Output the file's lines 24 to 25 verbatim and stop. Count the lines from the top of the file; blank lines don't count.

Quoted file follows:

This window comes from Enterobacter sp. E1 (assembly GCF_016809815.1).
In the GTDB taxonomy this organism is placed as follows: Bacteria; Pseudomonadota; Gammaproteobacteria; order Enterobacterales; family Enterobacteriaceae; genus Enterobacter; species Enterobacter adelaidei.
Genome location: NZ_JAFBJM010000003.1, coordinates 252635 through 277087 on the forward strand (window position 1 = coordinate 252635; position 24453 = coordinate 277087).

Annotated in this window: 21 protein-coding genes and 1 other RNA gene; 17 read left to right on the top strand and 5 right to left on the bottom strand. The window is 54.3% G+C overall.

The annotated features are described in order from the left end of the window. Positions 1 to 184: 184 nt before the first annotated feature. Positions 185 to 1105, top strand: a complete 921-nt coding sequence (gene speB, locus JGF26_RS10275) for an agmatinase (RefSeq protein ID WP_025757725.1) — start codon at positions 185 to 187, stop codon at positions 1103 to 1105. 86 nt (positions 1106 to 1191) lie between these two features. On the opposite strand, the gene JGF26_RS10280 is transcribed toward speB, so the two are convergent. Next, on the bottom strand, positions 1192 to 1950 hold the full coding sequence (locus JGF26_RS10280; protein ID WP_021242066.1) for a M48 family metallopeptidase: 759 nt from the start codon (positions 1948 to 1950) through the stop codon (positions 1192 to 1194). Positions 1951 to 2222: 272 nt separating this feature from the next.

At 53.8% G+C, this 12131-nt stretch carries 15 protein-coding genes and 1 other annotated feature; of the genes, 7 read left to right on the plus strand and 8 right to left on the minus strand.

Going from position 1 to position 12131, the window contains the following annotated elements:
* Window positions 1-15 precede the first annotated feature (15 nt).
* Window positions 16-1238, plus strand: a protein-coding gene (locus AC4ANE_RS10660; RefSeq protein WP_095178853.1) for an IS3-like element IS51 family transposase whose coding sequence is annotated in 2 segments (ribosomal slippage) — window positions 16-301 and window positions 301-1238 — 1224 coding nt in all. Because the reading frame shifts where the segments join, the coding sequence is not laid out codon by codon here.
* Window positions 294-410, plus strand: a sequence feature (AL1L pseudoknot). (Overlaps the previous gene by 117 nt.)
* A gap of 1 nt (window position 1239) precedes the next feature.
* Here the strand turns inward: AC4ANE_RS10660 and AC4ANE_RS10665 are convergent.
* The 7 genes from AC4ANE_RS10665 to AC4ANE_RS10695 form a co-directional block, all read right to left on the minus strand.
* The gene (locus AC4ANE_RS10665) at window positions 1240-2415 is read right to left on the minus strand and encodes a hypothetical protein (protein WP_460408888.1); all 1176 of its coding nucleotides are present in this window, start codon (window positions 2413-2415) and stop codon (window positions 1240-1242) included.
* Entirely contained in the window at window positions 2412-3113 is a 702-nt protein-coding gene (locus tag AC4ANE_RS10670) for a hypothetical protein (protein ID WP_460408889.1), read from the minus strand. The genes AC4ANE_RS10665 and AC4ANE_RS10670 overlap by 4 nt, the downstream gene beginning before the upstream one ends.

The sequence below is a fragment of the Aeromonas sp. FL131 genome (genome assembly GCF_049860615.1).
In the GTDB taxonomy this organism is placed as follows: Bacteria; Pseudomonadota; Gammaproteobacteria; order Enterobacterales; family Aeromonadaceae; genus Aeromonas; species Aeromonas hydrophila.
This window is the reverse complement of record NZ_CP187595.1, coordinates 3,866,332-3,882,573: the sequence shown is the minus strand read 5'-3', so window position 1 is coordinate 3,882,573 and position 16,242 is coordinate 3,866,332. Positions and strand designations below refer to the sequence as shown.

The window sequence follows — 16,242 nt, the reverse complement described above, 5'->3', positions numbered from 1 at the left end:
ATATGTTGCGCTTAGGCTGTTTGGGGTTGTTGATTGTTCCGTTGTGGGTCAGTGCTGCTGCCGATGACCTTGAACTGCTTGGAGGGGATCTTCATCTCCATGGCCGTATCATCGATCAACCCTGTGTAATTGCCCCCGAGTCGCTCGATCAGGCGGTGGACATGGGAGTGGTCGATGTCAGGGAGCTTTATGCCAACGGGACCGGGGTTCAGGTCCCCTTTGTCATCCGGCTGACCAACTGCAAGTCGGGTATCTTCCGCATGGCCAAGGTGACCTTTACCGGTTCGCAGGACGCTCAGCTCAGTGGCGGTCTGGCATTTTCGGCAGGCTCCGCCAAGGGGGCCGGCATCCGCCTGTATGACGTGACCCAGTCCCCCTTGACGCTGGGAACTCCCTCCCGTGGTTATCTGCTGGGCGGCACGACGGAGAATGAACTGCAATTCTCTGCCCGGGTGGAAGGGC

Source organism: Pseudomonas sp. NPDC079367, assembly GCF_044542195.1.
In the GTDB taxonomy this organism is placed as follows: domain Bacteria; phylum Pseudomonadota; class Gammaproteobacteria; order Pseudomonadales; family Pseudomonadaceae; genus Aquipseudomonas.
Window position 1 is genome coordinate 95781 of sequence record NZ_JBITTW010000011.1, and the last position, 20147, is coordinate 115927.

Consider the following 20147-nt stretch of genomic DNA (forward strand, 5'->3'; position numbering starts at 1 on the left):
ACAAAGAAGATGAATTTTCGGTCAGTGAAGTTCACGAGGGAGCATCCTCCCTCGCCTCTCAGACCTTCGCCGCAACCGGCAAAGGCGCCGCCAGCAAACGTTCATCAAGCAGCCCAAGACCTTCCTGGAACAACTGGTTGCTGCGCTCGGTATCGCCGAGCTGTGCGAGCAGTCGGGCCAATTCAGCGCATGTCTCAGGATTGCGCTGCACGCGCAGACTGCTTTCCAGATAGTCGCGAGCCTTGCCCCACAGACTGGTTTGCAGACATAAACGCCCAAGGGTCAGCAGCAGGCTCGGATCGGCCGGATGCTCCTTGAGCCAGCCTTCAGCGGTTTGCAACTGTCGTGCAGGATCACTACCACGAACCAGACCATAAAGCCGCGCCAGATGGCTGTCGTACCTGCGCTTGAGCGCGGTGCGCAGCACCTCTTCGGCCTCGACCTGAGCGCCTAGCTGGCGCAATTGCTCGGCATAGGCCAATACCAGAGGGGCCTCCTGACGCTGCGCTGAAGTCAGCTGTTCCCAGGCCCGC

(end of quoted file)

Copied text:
Consider the following 20147-nt stretch of genomic DNA (forward strand, 5'->3'; position numbering starts at 1 on the left):
ACAAAGAAGATGAATTTTCGGTCAGTGAAGTTCACGAGGGAGCATCCTCCCTCGCCTCTCAGACCTTCGCCGCAACCGGCAAAGGCGCCGCCAGCAAACGTTCATCAAGCAGCCCAAGACCTTCCTGGAACAACTGGTTGCTGCGCTCGGTATCGCCGAGCTGTGCGAGCAGTCGGGCCAATTCAGCGCATGTCTCAGGATTGCGCTGCACGCGCAGACTGCTTTCCAGATAGTCGCGAGCCTTGCCCCACAGACTGGTTTGCAGACATAAACGCCCAAGGGTCAGCAGCAGGCTCGGATCGGCCGGATGCTCCTTGAGCCAGCCTTCAGCGGTTTGCAACTGTCGTGCAGGATCACTACCACGAACCAGACCATAAAGCCGCGCCAGATGGCTGTCGTACCTGCGCTTGAGCGCGGTGCGCAGCACCTCTTCGGCCTCGACCTGAGCGCCTAGCTGGCGCAATTGCTCGGCATAGGCCAATACCAGAGGGGCCTCCTGACGCTGCGCTGAAGTCAGCTGTTCCCAGGCCCGC